Wish me luck!

 
At 10/10/2009 6:05 PM, Blogger Philip Metres said...

how does one have $500 just lying about for books?! we could use that for a water heater!

 
At 10/10/2009 6:13 PM, Blogger John Gallaher said...

I should have mentioned that, especially as we have the plaster falling off our livingroom wall, and we need to replace two outside doors, and a wall of our garage . . . but the money's from the university I work at, for research.

 
At 10/10/2009 9:56 PM, Blogger Ross Brighton said...

Remainland Kills.
I'd quite like Johannes' translations of Johan Johnson (sp?) - from what I hear that's brilliant as well. If you haven't already read Sandy Florian's Tree of No, get it - one of the best things I've read in years.

 
At 10/11/2009 9:05 AM, Blogger Matthew Thorburn said...

John, I love that research = buying poetry books! That is excellent.

I agree with David -- If you don't have The Tunnel, that's well worth picking up.

Max Jacob's prose poems (published by Oberlin/Field) are also great if you don't have them already.

 
At 10/11/2009 9:14 AM, Blogger John Gallaher said...

I've both of those for years. Keep thinking, though, as I'm trying to fill holes in not just new things, but old things that I've missed or lost. So far, my favortie from that is finally getting Kenneth Fearing's Selected Poems. I'm really looking forward to it.

And well, it does make sense in a way that books of poetry = research. I'm on a fact-finding mission, and what better facts than books of poetry?

On the other hand, we're facing STEEP cuts here in Missouri. This might be my last chance to do anythign like this for a long time. I was toying with the idea of tryign to get a couple subscriptions to some presses, to try and extend it a little longer.

 
At 10/11/2009 10:00 AM, Blogger Oliver de la Paz said...

Hmmm . . . and I used my "research" money to pay a mortgage.

I like your approach better.

Thanks for the warning about See Jack. I was about to spend my cash on it, but now that I've seen your comments, I think I'll buy something else.

 
At 10/11/2009 10:42 AM, Blogger John Gallaher said...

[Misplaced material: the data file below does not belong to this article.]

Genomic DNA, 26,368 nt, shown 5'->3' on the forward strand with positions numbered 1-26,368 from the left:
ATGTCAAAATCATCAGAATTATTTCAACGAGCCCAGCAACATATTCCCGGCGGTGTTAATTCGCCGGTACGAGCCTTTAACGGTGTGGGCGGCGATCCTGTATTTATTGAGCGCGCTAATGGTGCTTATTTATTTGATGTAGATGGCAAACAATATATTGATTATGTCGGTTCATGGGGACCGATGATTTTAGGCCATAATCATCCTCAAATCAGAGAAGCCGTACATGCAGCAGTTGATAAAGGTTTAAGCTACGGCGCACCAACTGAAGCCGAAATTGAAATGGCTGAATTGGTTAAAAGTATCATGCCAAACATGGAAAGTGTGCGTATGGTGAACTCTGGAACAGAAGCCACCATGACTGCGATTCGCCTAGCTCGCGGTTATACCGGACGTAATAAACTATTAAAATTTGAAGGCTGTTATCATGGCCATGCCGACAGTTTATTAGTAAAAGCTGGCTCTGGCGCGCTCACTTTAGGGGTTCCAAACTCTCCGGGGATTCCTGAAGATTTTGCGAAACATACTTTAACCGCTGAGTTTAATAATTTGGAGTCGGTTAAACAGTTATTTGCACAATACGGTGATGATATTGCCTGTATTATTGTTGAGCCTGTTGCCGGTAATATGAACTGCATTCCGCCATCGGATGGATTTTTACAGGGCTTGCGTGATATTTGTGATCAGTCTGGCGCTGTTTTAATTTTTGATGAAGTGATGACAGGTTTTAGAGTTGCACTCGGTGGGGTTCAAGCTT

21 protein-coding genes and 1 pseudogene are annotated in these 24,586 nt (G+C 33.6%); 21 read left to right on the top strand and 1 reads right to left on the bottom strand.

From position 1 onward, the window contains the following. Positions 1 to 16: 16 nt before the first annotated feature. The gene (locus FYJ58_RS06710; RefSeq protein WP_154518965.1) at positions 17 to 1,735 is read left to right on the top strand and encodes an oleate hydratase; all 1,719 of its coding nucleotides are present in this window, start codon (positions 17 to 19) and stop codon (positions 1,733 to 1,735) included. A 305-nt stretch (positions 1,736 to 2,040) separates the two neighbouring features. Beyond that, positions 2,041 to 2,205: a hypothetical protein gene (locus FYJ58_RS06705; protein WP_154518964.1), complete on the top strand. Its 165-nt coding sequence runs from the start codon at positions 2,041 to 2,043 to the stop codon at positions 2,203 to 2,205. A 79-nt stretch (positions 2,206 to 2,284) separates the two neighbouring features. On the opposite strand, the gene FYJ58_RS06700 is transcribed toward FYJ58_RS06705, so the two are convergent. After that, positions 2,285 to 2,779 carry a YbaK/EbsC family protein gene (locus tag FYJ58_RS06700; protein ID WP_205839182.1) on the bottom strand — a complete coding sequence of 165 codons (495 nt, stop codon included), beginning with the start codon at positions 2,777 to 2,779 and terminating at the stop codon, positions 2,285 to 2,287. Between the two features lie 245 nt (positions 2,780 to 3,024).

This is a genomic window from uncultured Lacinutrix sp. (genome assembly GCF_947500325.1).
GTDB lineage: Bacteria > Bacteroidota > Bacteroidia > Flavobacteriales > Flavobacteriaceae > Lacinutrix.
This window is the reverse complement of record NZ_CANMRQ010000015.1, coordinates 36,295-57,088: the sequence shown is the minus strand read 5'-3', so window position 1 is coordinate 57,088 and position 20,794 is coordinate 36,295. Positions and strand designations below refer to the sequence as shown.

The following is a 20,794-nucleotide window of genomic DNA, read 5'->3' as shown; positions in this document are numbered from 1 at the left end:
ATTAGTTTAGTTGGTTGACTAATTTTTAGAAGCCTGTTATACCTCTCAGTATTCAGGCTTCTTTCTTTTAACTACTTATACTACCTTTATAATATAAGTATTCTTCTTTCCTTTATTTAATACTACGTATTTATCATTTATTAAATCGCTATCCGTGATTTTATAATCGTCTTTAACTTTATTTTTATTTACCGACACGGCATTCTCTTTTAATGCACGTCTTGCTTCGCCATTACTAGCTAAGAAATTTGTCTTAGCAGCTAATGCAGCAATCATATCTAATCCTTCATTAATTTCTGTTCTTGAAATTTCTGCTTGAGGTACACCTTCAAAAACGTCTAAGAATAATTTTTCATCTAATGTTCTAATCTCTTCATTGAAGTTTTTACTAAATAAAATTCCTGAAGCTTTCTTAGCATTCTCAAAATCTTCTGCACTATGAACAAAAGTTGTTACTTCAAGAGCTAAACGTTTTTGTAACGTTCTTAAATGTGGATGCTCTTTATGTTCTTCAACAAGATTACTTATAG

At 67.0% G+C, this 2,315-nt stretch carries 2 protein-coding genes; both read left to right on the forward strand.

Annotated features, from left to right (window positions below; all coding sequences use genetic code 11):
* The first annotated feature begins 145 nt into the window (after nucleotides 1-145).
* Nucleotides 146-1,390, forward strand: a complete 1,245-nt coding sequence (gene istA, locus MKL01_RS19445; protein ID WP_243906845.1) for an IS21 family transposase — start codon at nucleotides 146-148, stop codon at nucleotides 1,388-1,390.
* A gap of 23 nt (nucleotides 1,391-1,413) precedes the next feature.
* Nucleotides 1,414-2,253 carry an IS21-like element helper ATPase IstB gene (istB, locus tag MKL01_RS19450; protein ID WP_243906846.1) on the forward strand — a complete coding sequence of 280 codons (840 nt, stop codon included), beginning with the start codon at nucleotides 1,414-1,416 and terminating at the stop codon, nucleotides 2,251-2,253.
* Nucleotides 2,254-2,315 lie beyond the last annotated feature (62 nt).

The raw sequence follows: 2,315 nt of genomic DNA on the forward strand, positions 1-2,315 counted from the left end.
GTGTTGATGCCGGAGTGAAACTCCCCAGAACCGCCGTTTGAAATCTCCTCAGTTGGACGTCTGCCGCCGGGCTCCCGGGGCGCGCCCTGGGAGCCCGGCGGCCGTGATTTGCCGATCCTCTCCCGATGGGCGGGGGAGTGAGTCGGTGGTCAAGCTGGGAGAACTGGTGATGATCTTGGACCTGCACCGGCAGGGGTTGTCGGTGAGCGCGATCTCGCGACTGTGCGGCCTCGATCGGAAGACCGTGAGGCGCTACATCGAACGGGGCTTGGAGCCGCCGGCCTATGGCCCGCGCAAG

ODLP:

I have to write up a final report, so I couldn't use the money for anythign personal. It was hard to look at $3,000, knowing all the things we have to work on at the house, and then turn around and buy plane tickets and books, but I'm getting over it.

Not sure if Robin is, however.

 
At 10/12/2009 7:06 AM, Blogger Jordan said...

I prefer With Deer, myself, tho Remainland is good to have.

Do they have to be new books?

Cambridge just reprinted al-Mutanabbi.

If you're shopping Salt, Aaron Fagan's Garage is quite nice.

Still recommending most of the Aerial/Edge list -- especially Davies, Sand, Berrigan, Bumstead and Davis (not me!).

Jenny Browne's books, especially the first one.

I'm assuming you already have Alison Stine's book.

If you're digging around in the Hanging Loose lists, Gary Lenhart, Maggie Nelson and Joanna Fuhrman are often very good. (Sherman Alexie's not bad either!)

 
At 10/12/2009 7:48 AM, Blogger John Gallaher said...

Jordan:

I don't have any of Anselm Berrigan's books, and I was hoping to get one (to start with). Which would you suggest?

I went kind of crazy and got a couple books by several people, and now I'm starting to run out of money. I need to be more selective.

 
At 10/12/2009 8:01 AM, Blogger Jordan said...

They Beat Me Over the Head with a Sack is tremendous, but you'd be ok starting with the first full-length collection, Integrity and Dramatic Life. Some Notes and Zero Star are terrific too. If you don't foresee becoming a collector, I have the impression the new one from City Lights is sort of an early selected.

Seriously, though -- you need the Davies, too. And the Bumstead, and the Sand, and they're all pretty good.

 
At 10/12/2009 8:06 AM, Blogger John Gallaher said...

I put them on my list. For the ones with more than one book, I'm going with whichever has the snappiest cover art.

The City Lights Berrigan was the one on my list. I'll just go with that one for now then.

That should keep me busy awhile. I hope.

The Alison Stine was already on the list, but I haven't ordered it yet. I'm trying to pace myself.

Right now, I'm reading Lars Gustafsson. It's an interesting mix of tendencies, not all of them working well. But the mix is fascinating.

 
At 10/12/2009 1:02 PM, Blogger Ross Brighton said...

Might I also reccomend anything by Tan Lin, and Myng Mi Kim? I here Kim's new one is great - I haven't got it yet, but the fave of the ones I do have is the Bounty. She's amazing. And if you don't have it already, Steve McCaffery's Seven Pages Missing is a must have.
Karen Mac Cormack's Marine Snow and Quirks and Quillets are both amazing as well.

 
At 10/13/2009 6:51 AM, Blogger Jordan said...

Ross's comment reminds me to recommend recent Canadian titles by Sina Queyras, Meredith Quartermain, Karen Solie and Patrick Warner.

 
At 10/13/2009 7:07 AM, Blogger John Gallaher said...

I'm starting to feel a sense of panic rising, at all of the books I haven't read.

 
At 10/13/2009 5:48 PM, Blogger Ross Brighton said...

I know the feeling. I've been meaning to check out Sina's stuff too - this may be the kick up the ass I need.

[autchi - scots slang for boo-boo]

 
At 10/20/2009 1:04 PM, Blogger Kathleen Ossip said...

Jennifer Moxley, Clampdown (Flood Editions). Run don't walk...

 

Post a Comment

Links to this post:

Create a Link

<< Home